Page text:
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Phytophthora Gummosis

Phytophthora Gummosis

Phytophthora

fungi

In a Nutshell

    Dark water-soaked areas in the bark extending from the soil lineWater-soluble gum exuding from cracks in bark in dry weatherBark below soil is water-soaked, slimy and reddish-brown to blackNecrotic areas can extend to inner tissues and encircle the bark, leading to collapse

Hosts: %1$s

· Citrus

Symptoms

Symptoms of foot rot or gummosis often start appearing near the soil line. Dark water-soaked areas are formed in the bark and a sour smell may emanate from them in wet conditions. Water-soluble gum exudes from longitudinal cracks in the bark, especially in dry weather. Bark below the soil line turns water soaked, slimy, reddish-brown, or black in late stages. Brown necrotic areas can extend to internal tissues of wood. Foliage turns yellow due to nutrition deficiency. At later stages, the dead bark dries, shrinks and cracks and patches may fall off, leaving an open canker. Trees may collapse and die if the fungus encircles the bark. Infected fruits develop a soft brown rot that eventually produces a characteristic pungent odor.

Trigger

The symptoms are caused by different species of Phytophthora fungi. They produce a large number of water-borne spores that under favorable conditions (high moisture and elevated temperatures) can swim over short distances. These spores are the infective agents that may be transported in rain or irrigation to the roots of the trees. They germinate and enter the root tip resulting in rot of the entire rootlet, later extending to the rest of the root. Foot rot or gummosis occur when these spores are splashed onto a wound or bark crack around the base of the trunk. The susceptibility of the tree depends on the Phytophthora species present and is greatly influenced by the prevailing environmental conditions (type of soil, presence of water).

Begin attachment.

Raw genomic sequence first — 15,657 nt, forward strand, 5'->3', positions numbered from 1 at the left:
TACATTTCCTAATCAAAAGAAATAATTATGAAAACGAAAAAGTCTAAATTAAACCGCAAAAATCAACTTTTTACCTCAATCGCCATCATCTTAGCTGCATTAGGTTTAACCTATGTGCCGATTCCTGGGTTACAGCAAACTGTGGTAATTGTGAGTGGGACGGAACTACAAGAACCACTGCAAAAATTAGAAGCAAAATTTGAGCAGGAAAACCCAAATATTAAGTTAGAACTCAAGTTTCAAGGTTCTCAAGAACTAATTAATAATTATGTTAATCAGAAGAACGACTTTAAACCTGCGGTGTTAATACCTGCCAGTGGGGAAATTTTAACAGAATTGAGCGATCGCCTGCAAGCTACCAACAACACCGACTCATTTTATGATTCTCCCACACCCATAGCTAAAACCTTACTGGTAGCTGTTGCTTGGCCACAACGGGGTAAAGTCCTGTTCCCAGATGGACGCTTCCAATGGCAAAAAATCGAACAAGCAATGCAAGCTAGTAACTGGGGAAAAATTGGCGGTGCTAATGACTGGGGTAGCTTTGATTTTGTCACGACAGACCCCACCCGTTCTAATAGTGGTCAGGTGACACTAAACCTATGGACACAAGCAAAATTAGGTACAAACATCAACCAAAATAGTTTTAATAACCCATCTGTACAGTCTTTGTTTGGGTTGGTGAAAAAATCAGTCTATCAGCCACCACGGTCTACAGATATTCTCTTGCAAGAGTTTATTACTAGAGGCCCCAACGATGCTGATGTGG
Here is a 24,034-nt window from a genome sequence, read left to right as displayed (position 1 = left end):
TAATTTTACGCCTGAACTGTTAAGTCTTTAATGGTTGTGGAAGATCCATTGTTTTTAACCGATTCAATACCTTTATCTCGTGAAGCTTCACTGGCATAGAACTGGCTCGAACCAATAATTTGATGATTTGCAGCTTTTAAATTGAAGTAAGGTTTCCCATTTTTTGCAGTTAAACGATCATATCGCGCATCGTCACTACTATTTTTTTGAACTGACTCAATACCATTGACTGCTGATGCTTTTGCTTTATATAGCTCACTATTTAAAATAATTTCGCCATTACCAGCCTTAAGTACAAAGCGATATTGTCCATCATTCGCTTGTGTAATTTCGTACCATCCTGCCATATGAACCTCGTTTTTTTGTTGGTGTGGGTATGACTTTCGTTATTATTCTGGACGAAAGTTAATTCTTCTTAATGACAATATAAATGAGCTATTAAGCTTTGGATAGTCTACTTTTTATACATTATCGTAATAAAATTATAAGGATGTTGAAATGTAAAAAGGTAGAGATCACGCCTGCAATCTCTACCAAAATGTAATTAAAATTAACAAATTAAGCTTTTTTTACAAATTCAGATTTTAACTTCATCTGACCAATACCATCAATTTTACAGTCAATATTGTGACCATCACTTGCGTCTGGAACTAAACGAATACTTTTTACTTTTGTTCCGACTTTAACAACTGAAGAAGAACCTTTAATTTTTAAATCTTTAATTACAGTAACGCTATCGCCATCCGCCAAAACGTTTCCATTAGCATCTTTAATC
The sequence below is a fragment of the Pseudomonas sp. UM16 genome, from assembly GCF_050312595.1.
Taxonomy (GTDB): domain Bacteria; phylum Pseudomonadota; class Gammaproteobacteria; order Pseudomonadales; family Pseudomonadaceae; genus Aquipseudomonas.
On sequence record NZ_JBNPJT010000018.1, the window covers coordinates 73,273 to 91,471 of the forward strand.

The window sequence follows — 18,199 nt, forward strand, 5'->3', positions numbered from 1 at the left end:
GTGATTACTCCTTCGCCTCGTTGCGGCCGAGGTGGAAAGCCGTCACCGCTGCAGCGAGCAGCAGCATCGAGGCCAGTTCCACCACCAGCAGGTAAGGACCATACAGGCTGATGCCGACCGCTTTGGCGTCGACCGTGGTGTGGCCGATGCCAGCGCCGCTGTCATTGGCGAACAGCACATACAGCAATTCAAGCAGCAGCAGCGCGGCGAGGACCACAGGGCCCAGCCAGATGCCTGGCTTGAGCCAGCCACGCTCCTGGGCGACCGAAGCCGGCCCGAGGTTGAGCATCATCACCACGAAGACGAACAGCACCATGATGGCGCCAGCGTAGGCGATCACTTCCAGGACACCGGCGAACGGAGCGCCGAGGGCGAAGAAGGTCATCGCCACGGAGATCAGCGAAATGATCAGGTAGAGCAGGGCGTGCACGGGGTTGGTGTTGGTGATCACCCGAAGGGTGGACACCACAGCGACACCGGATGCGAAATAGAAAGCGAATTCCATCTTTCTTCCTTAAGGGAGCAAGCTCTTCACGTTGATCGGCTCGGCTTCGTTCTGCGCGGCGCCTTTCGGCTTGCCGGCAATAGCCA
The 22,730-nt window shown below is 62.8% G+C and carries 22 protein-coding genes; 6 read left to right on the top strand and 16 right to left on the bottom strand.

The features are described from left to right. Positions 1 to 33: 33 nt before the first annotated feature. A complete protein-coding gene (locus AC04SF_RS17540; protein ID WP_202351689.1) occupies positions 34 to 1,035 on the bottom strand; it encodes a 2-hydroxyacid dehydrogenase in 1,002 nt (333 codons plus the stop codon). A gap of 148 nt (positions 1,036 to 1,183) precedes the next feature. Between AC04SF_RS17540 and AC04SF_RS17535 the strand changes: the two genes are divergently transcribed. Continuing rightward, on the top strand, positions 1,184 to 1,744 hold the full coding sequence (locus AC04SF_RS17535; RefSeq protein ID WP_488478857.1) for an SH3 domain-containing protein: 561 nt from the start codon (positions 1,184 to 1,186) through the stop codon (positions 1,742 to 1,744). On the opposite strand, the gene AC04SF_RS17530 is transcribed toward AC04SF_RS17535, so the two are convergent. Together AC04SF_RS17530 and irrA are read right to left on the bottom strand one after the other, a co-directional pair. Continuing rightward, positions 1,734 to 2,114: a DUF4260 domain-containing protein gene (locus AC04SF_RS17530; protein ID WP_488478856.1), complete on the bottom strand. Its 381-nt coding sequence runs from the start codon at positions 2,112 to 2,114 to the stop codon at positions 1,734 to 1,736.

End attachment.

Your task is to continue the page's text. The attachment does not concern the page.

Biological Control

Exposing the seeds to hot water (about 49 degrees) for 4-10 minutes eradicates seedborne infection. The insertion of chlorine into micro-irrigation systems effectively reduces Phytophthora infections. Some fungal or bacterial species (Trichoderma spp. and Bacillus spp.) have been tested as control agents for Phytophthora with good results. Copper fungicides can also be used to control the disease at early stages.

Chemical Control

Always consider an integrated approach with preventive measures together with biological treatments if available. The treatment of the orchard with fungicides containing metalaxyl and fosetyl-aluminium is an effective complement to preventive and biological control of the fungus. Foliar applications of fosetyl-aluminium and a soil drench of metalaxyl showed very good results. Both preharvest sprays, postharvest dip treatments and/or the use of impregnated wrappers is recommended.

Preventive Measures

    Sow seeds from certified sourcesSelect resistant or tolerant varieties for the orchardThe nursery site should be well drainedMake sure that tools are disinfected before usePlant the trees on cambered beds to prevent losses from the diseaseAvoid wounding, especially near the trunk baseRemove dead or infected tree material immediatelyInspect the orchard regularly for signs of the disease down to the first lateral rootsAvoid contact between furrow irrigation water and the trunk of trees